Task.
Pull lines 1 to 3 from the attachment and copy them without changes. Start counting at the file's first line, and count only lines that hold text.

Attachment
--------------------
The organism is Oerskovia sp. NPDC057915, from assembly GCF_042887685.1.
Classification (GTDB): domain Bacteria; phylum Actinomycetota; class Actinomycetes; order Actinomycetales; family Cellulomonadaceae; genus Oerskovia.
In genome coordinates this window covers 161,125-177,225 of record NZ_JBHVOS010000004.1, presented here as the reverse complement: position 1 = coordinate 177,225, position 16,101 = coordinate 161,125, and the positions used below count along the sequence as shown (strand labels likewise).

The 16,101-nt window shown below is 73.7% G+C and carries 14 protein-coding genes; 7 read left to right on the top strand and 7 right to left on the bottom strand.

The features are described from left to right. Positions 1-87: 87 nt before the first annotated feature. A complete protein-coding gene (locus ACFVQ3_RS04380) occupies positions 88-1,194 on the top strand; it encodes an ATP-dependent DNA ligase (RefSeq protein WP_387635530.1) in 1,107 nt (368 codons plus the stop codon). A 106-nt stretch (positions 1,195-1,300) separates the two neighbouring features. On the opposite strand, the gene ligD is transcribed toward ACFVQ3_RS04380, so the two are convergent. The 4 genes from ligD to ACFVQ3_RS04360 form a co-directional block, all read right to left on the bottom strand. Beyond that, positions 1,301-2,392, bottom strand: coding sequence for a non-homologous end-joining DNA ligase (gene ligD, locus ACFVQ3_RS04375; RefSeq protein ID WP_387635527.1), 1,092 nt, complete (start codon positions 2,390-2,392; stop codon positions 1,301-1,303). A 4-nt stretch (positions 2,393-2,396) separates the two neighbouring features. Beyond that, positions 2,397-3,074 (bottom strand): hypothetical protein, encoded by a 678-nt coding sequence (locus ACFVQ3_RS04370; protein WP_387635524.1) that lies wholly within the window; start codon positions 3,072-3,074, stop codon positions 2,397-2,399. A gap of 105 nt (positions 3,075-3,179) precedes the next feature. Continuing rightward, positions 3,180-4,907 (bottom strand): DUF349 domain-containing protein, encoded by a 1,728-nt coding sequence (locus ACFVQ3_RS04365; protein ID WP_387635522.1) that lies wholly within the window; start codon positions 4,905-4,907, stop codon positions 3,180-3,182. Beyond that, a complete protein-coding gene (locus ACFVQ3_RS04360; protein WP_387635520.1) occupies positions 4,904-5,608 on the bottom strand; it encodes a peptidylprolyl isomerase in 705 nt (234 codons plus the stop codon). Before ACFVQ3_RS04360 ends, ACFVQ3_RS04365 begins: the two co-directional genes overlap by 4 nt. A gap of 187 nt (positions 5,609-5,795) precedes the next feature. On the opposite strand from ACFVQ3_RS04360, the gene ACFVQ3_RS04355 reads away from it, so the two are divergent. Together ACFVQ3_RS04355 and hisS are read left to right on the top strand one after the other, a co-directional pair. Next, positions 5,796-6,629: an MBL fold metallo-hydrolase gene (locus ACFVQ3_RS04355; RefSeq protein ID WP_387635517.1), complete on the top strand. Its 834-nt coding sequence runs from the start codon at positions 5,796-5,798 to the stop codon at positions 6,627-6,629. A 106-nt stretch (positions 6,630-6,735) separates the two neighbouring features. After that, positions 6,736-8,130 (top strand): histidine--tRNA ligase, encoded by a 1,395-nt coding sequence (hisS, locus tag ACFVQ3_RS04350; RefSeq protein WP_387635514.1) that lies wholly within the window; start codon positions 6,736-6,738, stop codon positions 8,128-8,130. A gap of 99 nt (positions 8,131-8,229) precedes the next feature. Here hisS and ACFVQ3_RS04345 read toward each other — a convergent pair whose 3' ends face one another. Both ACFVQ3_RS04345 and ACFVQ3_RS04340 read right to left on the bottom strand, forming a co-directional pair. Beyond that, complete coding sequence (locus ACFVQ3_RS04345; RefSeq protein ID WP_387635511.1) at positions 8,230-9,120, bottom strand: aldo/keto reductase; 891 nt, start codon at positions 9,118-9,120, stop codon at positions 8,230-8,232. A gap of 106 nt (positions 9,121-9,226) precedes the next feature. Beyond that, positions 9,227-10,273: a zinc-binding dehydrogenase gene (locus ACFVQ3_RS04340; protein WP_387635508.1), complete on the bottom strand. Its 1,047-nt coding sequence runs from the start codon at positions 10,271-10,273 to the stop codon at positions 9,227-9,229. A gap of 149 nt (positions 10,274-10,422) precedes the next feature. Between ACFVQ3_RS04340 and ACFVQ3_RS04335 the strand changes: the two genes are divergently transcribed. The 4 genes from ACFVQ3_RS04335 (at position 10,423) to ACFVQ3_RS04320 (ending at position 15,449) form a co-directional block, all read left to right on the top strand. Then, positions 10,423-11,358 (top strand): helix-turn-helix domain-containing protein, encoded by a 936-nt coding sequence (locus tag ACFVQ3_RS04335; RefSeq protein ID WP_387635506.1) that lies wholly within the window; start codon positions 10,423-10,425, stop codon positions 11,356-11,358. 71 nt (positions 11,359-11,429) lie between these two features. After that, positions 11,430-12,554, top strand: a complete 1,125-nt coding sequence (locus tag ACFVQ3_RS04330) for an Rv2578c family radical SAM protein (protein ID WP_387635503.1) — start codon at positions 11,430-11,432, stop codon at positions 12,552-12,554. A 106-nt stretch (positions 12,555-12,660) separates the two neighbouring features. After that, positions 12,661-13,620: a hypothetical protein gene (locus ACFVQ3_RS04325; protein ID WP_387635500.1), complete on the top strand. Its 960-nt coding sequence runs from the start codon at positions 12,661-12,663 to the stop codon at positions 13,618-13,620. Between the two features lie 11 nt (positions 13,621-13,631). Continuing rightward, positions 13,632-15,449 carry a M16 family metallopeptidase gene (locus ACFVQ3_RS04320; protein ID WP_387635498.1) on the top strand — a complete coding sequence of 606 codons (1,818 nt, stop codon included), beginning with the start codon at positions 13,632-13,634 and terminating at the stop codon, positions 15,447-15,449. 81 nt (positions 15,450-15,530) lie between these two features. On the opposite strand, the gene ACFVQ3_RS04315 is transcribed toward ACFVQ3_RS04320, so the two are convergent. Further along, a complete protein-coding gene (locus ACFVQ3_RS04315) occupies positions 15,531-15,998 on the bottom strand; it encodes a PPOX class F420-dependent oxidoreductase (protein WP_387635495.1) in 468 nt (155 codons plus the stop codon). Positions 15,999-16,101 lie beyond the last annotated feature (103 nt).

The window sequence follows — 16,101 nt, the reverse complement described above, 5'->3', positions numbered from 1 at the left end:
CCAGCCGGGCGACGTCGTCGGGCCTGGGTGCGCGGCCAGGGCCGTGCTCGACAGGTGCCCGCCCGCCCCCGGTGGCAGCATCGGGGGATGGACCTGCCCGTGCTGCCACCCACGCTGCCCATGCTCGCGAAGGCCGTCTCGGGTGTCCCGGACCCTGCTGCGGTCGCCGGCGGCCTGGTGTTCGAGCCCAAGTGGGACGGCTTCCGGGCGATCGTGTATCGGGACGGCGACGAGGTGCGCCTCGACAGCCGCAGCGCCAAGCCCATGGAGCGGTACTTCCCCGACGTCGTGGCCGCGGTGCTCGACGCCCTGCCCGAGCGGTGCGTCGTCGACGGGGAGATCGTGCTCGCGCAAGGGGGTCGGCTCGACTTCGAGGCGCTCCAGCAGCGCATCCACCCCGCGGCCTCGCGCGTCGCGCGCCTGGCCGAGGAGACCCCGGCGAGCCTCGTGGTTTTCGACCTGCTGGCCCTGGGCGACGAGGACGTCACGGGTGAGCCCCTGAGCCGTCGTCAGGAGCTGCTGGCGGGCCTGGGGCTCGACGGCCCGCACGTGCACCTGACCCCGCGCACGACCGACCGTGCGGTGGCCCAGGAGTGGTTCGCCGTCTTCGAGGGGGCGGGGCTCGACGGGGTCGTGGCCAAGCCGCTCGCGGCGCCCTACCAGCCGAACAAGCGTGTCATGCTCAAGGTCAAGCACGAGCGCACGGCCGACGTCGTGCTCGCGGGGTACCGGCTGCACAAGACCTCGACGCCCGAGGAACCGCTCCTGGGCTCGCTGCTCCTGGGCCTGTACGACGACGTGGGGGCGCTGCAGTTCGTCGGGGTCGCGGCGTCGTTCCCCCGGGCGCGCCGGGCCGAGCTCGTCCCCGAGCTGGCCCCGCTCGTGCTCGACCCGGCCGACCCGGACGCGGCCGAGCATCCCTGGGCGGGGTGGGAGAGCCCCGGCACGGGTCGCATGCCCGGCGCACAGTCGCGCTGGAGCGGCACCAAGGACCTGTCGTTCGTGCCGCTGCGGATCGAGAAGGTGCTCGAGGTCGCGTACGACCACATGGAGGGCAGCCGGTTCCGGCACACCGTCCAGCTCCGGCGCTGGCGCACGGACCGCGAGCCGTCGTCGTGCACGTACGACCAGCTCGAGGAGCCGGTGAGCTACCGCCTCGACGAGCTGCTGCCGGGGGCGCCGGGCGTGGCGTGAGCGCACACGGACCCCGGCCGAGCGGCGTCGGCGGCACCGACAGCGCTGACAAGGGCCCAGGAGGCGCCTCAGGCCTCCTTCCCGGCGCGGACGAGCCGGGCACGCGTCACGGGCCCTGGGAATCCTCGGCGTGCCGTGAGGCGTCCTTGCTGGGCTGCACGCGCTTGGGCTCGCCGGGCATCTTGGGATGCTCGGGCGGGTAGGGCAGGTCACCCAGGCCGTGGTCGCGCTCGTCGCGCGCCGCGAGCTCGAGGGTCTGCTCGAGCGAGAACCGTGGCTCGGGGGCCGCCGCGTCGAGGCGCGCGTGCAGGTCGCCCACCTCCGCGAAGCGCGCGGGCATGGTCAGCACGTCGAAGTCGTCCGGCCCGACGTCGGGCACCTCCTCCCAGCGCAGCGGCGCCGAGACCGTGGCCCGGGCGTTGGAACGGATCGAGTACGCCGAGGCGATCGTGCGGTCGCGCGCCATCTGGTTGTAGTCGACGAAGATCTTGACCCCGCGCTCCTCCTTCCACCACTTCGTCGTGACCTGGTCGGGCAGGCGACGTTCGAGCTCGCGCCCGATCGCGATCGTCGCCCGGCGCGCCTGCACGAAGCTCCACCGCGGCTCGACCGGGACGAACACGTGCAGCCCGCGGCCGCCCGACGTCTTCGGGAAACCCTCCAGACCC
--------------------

The organism is Oerskovia sp. NPDC057915, from assembly GCF_042887685.1.
Classification (GTDB): domain Bacteria; phylum Actinomycetota; class Actinomycetes; order Actinomycetales; family Cellulomonadaceae; genus Oerskovia.
In genome coordinates this window covers 161,125-177,225 of record NZ_JBHVOS010000004.1, presented here as the reverse complement: position 1 = coordinate 177,225, position 16,101 = coordinate 161,125, and the positions used below count along the sequence as shown (strand labels likewise).